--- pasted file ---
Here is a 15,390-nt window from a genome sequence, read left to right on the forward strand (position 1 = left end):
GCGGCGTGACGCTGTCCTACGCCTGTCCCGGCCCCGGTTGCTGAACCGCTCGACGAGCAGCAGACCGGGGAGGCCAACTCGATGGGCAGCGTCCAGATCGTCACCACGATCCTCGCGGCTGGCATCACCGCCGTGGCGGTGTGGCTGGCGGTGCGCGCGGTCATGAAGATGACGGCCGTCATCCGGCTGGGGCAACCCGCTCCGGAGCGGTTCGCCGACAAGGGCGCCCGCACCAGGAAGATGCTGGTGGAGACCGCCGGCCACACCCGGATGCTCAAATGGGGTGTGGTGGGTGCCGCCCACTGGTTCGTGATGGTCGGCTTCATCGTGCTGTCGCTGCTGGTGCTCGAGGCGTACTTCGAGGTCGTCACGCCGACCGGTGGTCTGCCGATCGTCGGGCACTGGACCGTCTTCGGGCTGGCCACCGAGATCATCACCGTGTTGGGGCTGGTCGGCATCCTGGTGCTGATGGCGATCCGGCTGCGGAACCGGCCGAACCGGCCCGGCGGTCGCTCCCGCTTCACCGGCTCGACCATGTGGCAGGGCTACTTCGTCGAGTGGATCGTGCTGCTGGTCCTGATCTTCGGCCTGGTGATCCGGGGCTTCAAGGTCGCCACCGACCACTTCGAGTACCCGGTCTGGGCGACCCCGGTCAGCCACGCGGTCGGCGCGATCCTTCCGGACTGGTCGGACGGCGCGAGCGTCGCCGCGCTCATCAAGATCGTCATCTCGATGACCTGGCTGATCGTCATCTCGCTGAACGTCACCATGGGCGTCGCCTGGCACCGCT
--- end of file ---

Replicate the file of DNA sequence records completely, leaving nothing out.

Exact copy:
Here is a 15,390-nt window from a genome sequence, read left to right on the forward strand (position 1 = left end):
GCGGCGTGACGCTGTCCTACGCCTGTCCCGGCCCCGGTTGCTGAACCGCTCGACGAGCAGCAGACCGGGGAGGCCAACTCGATGGGCAGCGTCCAGATCGTCACCACGATCCTCGCGGCTGGCATCACCGCCGTGGCGGTGTGGCTGGCGGTGCGCGCGGTCATGAAGATGACGGCCGTCATCCGGCTGGGGCAACCCGCTCCGGAGCGGTTCGCCGACAAGGGCGCCCGCACCAGGAAGATGCTGGTGGAGACCGCCGGCCACACCCGGATGCTCAAATGGGGTGTGGTGGGTGCCGCCCACTGGTTCGTGATGGTCGGCTTCATCGTGCTGTCGCTGCTGGTGCTCGAGGCGTACTTCGAGGTCGTCACGCCGACCGGTGGTCTGCCGATCGTCGGGCACTGGACCGTCTTCGGGCTGGCCACCGAGATCATCACCGTGTTGGGGCTGGTCGGCATCCTGGTGCTGATGGCGATCCGGCTGCGGAACCGGCCGAACCGGCCCGGCGGTCGCTCCCGCTTCACCGGCTCGACCATGTGGCAGGGCTACTTCGTCGAGTGGATCGTGCTGCTGGTCCTGATCTTCGGCCTGGTGATCCGGGGCTTCAAGGTCGCCACCGACCACTTCGAGTACCCGGTCTGGGCGACCCCGGTCAGCCACGCGGTCGGCGCGATCCTTCCGGACTGGTCGGACGGCGCGAGCGTCGCCGCGCTCATCAAGATCGTCATCTCGATGACCTGGCTGATCGTCATCTCGCTGAACGTCACCATGGGCGTCGCCTGGCACCGCT